Disarming Talk

Disarming Talk

Disarming Talk

A summary of what's in the major U.S. newspapers.
Jan. 24 2003 5:26 AM

Disarming Talk

The Washington Post lead previews President Bush's thoughts on how to revamp Medicare to lower its costs: His almost-final proposal calls for Medicare recipients to join government-subsidized private health care providers in order to receive a prescription-drug benefit. The leads at the New York Times and USA Today and the top story in the Wall Street Journal's world-wide newsbox report the day's Iraq developments, with the NYT and USAT highlighting Secretary of State Powell's comments that the U.S. will have broad support if it decides to attack. Powell's assurance that the U.S. "will be joined by many nations" follows rumblings from Germany and France that they may not go along with American plans. In contrast with other papers, who read the administration's activities yesterday as putting ever more pressure on Iraq to disarm now or else, the Los Angeles Times' lead headlines: "U.S., BRITAIN MAY GIVE MORE TIME ON IRAQ." According to "U.S. and British officials," in talks yesterday, the British foreign secretary and Powell "seriously considered" letting the inspections continue for several weeks in the hopes of getting public opinion and unsure allies to warm to the idea that Saddam is not cooperating. The NYT downplays any such talk, noting briefly in a piece inside that Powell may try to appease the French by allowing for a "couple weeks of delay" in the inspections so that an attack, if it happens, would begin in March instead of mid-February. In its lead, the NYT reports that American officials made it clear that "the United States had rejected the desire of most Security Council members for more time to allow weapons inspections to go forward."

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Powell also said he thought the U.S. had accumulated enough U.N. authorization in past resolutions to attack Iraq, the papers say, but that the question of whether to seek a new Security Council resolution expressly authorizing force was still open. The White House said it was possible that France and Germany wouldn't take part in American plans for Iraq and that Bush was respectful of their positions.

The papers pick up Deputy Defense Secretary Wolfowitz's assertion that the United States has it on good authority from multiple sources that Saddam has ordered Iraqi scientists who cooperate with the inspectors, as well as their families, to be killed. The WP's off-lead says that U.N. inspectors aren't getting the private interviews they want from the scientists, even after Iraq promised to persuade the scientists to cooperate, and some U.N. and U.S. officials suspect that Iraq is "dissuading" scientists from talking. The papers quote an Iraqi official saying his government did its best to get the scientists to do private interviews, but they just don't want to do it.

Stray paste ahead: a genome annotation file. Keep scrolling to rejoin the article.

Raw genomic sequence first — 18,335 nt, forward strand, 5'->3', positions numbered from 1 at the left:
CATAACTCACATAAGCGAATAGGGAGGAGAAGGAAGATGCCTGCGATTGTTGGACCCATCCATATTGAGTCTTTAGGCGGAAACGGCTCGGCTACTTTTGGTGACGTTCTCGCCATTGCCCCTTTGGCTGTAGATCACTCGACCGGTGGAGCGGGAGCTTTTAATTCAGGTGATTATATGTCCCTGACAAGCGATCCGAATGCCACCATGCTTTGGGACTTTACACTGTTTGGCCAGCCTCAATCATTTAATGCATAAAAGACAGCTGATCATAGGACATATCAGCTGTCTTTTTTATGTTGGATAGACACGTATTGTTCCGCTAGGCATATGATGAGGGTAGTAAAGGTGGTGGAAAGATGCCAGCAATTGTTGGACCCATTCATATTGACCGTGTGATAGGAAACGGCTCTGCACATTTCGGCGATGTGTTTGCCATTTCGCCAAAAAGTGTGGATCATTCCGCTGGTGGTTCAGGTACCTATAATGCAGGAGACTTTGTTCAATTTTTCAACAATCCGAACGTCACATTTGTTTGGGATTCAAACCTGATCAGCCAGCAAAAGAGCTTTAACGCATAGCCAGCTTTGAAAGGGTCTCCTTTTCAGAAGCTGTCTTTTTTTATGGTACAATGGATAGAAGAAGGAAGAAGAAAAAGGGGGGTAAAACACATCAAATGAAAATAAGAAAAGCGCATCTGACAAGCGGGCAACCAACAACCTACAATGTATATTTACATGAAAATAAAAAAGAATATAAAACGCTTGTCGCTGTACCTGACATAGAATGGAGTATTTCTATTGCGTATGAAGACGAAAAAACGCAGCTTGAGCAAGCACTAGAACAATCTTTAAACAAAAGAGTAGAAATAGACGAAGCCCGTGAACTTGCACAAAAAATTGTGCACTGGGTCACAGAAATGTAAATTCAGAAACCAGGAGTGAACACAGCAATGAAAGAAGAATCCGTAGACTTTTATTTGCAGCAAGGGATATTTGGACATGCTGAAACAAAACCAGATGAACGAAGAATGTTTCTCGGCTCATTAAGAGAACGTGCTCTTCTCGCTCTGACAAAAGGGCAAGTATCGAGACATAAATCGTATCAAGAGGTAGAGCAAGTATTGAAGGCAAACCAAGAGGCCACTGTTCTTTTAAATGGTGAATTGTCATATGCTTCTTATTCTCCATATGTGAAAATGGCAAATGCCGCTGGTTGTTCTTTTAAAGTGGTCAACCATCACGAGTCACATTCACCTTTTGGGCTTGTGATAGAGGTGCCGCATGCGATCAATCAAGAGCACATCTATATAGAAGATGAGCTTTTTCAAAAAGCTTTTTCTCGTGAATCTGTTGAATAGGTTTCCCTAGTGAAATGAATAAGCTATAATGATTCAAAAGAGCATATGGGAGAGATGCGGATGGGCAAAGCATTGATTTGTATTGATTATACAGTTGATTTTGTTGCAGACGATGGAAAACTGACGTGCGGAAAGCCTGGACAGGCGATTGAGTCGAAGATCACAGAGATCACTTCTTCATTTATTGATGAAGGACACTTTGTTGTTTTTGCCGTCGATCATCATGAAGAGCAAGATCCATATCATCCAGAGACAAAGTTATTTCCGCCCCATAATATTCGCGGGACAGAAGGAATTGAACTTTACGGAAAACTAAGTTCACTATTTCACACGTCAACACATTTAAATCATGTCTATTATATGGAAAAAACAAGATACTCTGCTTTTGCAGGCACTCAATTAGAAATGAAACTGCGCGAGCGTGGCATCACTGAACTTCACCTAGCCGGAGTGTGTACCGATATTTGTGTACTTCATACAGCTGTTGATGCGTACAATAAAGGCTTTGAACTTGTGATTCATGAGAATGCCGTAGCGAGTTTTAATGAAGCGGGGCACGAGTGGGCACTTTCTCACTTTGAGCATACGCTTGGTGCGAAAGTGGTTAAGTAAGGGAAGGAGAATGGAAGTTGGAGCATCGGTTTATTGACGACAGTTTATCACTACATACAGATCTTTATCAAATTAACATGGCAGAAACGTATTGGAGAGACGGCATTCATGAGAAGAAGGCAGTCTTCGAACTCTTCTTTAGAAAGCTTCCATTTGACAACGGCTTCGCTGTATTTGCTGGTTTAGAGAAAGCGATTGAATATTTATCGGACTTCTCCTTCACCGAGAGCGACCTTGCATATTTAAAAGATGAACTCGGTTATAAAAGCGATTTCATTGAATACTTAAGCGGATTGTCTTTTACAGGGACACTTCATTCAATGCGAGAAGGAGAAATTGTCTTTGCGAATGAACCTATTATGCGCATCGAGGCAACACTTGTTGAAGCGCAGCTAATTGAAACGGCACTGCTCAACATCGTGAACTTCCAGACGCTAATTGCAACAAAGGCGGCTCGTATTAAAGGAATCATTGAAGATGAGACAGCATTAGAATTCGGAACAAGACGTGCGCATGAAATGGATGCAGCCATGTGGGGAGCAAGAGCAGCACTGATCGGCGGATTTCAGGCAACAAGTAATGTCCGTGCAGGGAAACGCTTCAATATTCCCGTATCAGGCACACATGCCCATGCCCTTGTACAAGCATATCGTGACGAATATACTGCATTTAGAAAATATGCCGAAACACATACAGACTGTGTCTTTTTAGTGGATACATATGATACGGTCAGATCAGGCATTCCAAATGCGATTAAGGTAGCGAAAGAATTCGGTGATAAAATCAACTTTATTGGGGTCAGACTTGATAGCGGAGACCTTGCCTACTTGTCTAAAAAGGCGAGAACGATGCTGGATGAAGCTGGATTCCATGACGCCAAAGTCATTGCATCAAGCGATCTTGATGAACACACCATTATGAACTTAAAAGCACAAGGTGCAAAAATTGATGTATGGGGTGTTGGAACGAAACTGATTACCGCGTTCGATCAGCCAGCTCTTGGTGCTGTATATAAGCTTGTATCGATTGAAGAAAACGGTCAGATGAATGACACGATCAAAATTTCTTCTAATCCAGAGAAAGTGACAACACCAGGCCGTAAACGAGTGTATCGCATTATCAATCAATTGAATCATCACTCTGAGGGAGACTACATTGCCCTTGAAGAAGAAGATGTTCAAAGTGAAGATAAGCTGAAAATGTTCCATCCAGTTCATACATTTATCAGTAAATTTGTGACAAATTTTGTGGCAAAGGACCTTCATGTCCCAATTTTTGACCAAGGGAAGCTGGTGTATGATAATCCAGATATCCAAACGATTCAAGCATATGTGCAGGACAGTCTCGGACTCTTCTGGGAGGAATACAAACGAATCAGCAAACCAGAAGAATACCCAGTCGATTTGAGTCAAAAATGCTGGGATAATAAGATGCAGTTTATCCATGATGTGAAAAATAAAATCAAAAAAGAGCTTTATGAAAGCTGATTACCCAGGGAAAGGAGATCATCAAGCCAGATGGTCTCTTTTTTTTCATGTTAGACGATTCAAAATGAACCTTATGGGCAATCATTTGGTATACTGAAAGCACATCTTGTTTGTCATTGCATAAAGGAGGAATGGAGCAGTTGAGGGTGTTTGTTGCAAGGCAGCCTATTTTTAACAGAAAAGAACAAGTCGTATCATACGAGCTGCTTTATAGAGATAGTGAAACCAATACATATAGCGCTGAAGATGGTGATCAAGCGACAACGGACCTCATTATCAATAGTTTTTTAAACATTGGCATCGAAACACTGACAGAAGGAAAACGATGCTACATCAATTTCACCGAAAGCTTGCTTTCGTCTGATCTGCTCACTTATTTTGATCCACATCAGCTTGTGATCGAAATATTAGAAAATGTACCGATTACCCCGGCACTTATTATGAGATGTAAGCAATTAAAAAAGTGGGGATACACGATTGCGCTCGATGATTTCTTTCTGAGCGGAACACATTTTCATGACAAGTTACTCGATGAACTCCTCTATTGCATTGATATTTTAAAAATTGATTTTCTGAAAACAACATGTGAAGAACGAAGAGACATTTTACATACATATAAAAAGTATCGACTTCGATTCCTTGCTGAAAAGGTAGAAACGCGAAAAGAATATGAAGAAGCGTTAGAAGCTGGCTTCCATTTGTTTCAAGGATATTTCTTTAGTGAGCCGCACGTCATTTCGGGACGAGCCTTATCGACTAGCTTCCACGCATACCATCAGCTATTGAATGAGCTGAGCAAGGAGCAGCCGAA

According to the WP lead, under Bush's proposal patients would still have the option of remaining in the traditional Medicare program, a provision that the administration hopes will make the proposal more palatable to Congress than other similar plans have been. Still unsettled are whether to provide a drug benefit to those who opt out of the private-care plans and how much the proposal will cost, though estimates run to about $350 billion over the next decade.

The WP front reports that weapons inspectors are "increasingly confident" that some aluminum tubes Bush has accused Iraq of using to enrich uranium—key evidence, the administration says, that Saddam is pursuing nuclear bombs—are actually used to make conventional artillery rockets. As the paper notes, a few weeks ago, the International Atomic Energy Agency suggested the same.

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American officials told the NYT that the ricin that investigators found with some Islamic militants in Britain this month looks like it was destined for the food supply of a British military base. One of the militants worked for a food preparation company and had had contact with employees of at least one base.

The NYT fronts its latest poll with CBS News on the president's popularity and policies, which shows support for Bush has declined over the last year to 59 percent of Americans approving of his performance today.

The papers go inside with word that the Senate approved a $390.5 billion spending plan for the government, a 2.4 percent spending increase, most of which will go to defense.

The NYT reefers news that the Senate also voted to limit the Pentagon's Total Information Awareness Program, a plan to scan Internet mail and databases of health, financial, and travel companies to search for terrorists. Under the Senate's proposal, the project would not be deployed in the United States until Congress authorized its use.

The nominee for Bush's AIDS advisory panel whose description of AIDS as the "gay plague" made the front page of the WP yesterday has withdrawn his candidacy under pressure from the Department of Health and Human Services, the papers announce.